Background: Gastroenteropancreatic neuroendocrine tumors (GEP-NETs) are rare neoplasms and data on peritoneal metastases (PM) from these tumors are scarce. Objective: The aim of this study was to present population-based data on the incidence, risk factors, and survival of synchronous PM in GEP-NETs.
Methods: Data from all patients diagnosed with a GEP-NET during 2007–2013 were collected from the Netherlands Cancer Registry. Age-standardized incidence rates were calculated and risk factors for developing PM were determined using multivariable logistic regression analysis. Survival was investigated using Kaplan–Meier and Cox regression analyses.
Results: A total of 4114 patients were diagnosed with a GEP-NET. PM were diagnosed in 234 patients (19% of patients with metastasized disease, representing 6% of all GEP-NETs). The incidence of patients diagnosed with PM was 1.6:1,000,000 persons per year. Risk factors for developing PM were higher age (odds ratio [OR] 1.4, 95% CI 1.0–2.0) and primary tumor location in the small intestine (OR 3.5, 95% CI 2.1–5.7) or colon (OR 2.5, 95% CI 1.4–4.4). Small intestinal NETs with PM had the best survival, while appendiceal NETs with PM had the poorest survival (5-year survival rates of 67 and 7%, respectively). Multivariate analysis showed that survival in patients with PM was worse compared with patients without metastases; however, the presence of PM among all metastasized patients was not associated with worse survival.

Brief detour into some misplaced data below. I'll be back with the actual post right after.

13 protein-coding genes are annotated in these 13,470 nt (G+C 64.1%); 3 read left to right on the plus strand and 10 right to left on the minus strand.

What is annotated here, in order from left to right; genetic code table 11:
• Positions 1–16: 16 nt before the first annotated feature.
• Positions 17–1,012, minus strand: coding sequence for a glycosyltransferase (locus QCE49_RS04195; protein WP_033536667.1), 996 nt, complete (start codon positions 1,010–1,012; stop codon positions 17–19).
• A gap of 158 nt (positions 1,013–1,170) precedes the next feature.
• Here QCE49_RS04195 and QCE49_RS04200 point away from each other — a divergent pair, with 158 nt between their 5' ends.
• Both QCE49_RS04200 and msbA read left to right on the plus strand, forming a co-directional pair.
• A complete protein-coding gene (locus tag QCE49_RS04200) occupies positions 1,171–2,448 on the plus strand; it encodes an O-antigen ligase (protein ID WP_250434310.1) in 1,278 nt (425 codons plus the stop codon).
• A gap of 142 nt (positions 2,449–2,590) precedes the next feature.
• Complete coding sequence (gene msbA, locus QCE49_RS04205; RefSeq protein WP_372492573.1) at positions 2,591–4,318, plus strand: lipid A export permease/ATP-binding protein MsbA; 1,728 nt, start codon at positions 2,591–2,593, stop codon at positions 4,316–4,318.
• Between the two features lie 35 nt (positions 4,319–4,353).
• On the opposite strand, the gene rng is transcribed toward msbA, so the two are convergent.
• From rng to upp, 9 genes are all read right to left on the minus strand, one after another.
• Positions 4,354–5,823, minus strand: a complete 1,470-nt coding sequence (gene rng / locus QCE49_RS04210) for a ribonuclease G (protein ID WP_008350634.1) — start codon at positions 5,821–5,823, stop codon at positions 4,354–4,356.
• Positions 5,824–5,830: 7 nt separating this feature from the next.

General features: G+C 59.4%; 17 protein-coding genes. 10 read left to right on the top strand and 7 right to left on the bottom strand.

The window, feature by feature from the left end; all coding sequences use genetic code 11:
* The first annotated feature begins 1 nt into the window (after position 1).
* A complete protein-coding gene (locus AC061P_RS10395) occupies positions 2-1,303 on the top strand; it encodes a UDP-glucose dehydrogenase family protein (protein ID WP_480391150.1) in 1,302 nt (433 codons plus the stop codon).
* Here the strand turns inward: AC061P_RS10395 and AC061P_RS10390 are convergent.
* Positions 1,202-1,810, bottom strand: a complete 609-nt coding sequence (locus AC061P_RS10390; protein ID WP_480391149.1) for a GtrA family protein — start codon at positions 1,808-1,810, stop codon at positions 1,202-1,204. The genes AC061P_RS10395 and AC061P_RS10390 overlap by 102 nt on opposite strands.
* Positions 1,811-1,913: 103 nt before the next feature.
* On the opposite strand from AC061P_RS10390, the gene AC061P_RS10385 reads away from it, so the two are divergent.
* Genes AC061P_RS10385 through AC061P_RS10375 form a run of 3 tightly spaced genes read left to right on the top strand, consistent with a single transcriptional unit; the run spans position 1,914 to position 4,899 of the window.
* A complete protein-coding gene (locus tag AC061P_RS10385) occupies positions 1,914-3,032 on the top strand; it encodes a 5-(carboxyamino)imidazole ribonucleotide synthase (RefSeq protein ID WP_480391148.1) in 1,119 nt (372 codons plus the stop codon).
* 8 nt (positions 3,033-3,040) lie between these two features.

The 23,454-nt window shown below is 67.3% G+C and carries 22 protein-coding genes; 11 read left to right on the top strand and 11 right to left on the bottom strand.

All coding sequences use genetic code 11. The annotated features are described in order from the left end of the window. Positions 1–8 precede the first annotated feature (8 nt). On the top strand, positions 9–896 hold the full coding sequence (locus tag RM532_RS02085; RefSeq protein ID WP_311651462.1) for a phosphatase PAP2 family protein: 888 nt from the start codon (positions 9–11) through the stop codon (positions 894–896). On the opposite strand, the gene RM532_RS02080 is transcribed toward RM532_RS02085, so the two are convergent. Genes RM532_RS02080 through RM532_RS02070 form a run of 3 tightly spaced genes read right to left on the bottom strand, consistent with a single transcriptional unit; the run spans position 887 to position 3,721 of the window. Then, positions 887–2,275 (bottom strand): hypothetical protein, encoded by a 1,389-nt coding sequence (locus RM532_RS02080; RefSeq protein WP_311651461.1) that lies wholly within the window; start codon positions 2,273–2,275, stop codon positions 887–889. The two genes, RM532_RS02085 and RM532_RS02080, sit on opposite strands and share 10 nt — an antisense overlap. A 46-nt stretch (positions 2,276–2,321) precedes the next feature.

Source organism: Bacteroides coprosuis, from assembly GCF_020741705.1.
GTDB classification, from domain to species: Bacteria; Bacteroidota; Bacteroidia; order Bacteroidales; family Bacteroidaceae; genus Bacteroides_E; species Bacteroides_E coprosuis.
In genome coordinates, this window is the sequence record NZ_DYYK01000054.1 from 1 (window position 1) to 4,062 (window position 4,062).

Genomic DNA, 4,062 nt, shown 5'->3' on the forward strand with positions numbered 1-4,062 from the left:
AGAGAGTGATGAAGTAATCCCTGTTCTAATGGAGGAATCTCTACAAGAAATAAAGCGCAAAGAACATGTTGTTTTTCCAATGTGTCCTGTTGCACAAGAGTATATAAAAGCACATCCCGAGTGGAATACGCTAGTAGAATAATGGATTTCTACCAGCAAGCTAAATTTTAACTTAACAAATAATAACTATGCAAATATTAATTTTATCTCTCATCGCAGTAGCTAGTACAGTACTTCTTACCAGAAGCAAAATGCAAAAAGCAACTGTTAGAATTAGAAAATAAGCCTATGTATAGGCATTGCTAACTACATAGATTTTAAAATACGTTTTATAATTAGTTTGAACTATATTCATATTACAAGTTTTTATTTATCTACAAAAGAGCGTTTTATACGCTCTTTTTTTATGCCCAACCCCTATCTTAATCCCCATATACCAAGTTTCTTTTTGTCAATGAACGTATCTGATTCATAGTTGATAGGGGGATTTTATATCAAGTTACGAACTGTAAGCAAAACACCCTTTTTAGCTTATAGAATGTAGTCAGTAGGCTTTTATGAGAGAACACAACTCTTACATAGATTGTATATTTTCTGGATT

Conclusions: This nationwide population-based study provides relevant insight into the incidence and risk factors of PM in GEP-NETs, and reveals detailed site-specific data on the presence of PM and survival data that may contribute to develop individualized treatment strategies in patients with these heterogeneous neoplasms.

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Journal Annals of Surgical Oncology
Madani, A, Thomassen, I, van Gestel, Y.R.B.M, van der Bilt, J.D.W, Haak, H.R, de Hingh, I.H.J.T, & Lemmens, V.E.P.P. (2017). Peritoneal Metastases from Gastroenteropancreatic Neuroendocrine Tumors: Incidence, Risk Factors and Prognosis. Annals of Surgical Oncology, 24(8), 2199–2205. doi:10.1245/s10434-016-5734-x